Hi All! This is my first post on the AMRC “On the Ice Blog” and it is long overdue! I noticed that Masha has been posting a lot so I will be brief about the things we did in common. An introduction is in order: My name is Joey Snarski and I have been working at the AMRC for about 2 years now. I am visiting McMurdo to replace a computer and complete other general computer maintenance.
I arrived at Pegasus Field (the ski-way) where the planes land. After stepping off the LC-130 aka a “herc” and taking my first few breaths of cold Antarctic air I was greeted by the looming Mt. Erebus. Mt. Erebus stands about 12,500 ft and is the farthest south active volcano on the planet. I rode into town on Ivan the Terrabus and stepped into the chalet around 10:30 pm local time. After a brief orientation, Lee Welhouse was kind enough to take me around town and get me set with bedding and a dorm and a bit of food. I was exhausted and just discovered I had happy camper training the next morning at 8:15 am. I hit pillow around 1:00 am and was out.
Happy Camper training was a blast. I did all of the same tests that Masha did with the white bucket and such. We had a rather small group of 10 but we bonded over our tasks and had unusually good teamwork which led to us typically completing our tasks sometimes hours in advance. I spent the night in a two man snow trench with another happy camper, John.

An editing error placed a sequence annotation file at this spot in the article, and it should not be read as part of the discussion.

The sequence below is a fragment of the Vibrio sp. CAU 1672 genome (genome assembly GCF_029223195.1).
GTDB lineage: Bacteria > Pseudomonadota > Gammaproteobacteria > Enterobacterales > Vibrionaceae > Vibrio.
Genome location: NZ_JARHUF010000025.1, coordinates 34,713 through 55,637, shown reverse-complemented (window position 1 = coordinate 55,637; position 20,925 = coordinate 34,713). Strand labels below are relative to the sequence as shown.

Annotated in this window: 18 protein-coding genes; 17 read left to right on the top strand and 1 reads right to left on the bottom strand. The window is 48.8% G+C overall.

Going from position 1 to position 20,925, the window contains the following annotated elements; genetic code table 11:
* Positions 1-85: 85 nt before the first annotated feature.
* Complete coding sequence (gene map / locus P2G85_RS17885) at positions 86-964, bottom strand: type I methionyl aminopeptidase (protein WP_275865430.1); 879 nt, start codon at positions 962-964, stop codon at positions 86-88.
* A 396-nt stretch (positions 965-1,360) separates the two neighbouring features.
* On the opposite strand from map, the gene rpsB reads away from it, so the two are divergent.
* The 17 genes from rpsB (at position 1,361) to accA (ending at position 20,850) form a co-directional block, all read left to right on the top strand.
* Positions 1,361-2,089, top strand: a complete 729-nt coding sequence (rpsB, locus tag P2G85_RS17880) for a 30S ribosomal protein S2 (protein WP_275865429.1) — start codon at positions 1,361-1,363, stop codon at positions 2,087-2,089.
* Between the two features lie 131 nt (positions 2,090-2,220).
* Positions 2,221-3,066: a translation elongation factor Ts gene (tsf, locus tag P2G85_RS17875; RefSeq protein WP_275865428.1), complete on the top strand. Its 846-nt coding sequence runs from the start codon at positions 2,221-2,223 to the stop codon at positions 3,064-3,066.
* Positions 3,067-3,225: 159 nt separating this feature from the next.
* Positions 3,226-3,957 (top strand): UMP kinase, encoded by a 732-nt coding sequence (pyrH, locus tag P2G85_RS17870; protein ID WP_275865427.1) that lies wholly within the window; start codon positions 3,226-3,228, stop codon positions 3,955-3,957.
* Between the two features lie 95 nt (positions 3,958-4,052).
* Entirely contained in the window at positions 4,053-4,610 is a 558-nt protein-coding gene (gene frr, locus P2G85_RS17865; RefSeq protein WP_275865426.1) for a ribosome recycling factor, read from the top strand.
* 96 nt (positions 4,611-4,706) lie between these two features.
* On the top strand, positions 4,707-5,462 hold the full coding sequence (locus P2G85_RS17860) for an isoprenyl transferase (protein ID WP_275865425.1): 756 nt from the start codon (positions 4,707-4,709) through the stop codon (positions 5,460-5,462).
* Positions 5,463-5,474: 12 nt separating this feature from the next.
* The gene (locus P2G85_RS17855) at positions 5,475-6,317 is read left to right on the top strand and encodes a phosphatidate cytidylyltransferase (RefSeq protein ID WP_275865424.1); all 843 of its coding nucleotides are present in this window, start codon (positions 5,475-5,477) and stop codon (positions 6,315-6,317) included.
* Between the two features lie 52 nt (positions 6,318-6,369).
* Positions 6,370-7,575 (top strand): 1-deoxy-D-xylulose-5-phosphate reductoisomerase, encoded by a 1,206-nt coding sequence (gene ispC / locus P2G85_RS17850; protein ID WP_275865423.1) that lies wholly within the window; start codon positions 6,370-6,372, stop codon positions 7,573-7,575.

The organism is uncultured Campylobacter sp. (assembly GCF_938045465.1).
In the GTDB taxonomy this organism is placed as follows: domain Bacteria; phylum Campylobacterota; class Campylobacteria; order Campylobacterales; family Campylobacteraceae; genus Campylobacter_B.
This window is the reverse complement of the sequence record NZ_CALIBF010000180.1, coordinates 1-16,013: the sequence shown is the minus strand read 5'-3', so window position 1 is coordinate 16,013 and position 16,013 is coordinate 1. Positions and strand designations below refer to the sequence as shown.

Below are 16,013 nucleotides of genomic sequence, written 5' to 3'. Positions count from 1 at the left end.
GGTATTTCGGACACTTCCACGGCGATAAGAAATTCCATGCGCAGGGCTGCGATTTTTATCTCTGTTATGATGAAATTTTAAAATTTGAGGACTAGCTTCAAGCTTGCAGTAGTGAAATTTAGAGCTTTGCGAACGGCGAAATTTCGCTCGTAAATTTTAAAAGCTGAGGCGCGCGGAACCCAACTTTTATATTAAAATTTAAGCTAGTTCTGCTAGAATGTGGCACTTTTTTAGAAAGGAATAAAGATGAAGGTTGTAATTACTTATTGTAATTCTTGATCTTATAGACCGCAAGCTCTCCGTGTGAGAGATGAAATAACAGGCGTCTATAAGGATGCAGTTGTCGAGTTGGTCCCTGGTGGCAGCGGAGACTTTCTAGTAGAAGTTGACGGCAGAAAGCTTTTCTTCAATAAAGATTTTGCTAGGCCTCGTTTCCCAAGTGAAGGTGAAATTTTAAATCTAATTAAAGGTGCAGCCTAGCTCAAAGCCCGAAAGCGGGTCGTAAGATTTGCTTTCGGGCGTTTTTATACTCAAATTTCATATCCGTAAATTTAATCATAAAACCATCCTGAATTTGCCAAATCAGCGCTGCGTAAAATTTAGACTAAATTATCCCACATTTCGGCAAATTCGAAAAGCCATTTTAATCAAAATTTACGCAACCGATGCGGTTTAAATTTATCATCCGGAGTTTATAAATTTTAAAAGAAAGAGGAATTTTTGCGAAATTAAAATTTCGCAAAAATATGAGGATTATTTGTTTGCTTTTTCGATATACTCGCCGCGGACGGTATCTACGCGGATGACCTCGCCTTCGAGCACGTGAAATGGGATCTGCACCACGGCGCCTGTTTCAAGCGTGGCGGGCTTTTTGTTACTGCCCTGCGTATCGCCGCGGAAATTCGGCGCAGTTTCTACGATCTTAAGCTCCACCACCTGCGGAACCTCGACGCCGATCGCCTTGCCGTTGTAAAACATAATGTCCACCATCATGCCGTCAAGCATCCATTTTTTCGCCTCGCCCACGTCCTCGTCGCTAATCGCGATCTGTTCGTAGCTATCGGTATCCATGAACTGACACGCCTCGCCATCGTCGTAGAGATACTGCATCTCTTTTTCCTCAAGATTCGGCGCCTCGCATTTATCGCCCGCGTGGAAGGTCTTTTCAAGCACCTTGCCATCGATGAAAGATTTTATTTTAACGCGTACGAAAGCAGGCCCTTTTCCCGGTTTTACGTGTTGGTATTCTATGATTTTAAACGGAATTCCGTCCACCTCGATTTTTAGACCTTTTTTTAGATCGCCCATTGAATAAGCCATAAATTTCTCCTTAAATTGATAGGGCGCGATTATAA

After Happy Camper I spent some time familiarizing myself with the place I would call home for the next 3 weeks. Lee introduced me to several key people who would be able to assist me with my work and any questions I may have since Lee and Masha were scheduled to fly out to WAIS soon (and they did! They finally had a successful flight!)
Since then I have spent much of my time working in our lab space in Crary Lab and at my desk in Mac Weather. In fact, the other day the weather observer on duty, Kyle, was kind enough to take me down to where he launches the weather balloons and actually let me launch it! It was kind of weird to let go of the balloon and the attached radiosonde. It’s typically against all instinct to let go of electronics like that.
To pass my free time I have been hiking down to hut point and capturing some great pictures. I was there photographing the same penguins that Alasdair photographed (as seen in Masha’s post). When the penguins weren’t standing on land they were typically swimming near the surface until they would suddenly dive down, probably in pursuit of food.
I have also been shooting a good bit of pool at one of two local bars, Southern Exposure or “The Southern” for short.
I expect to be going on some more impressive hikes soon and will be posting again once I have some more great pictures to share! Until then, stay warm!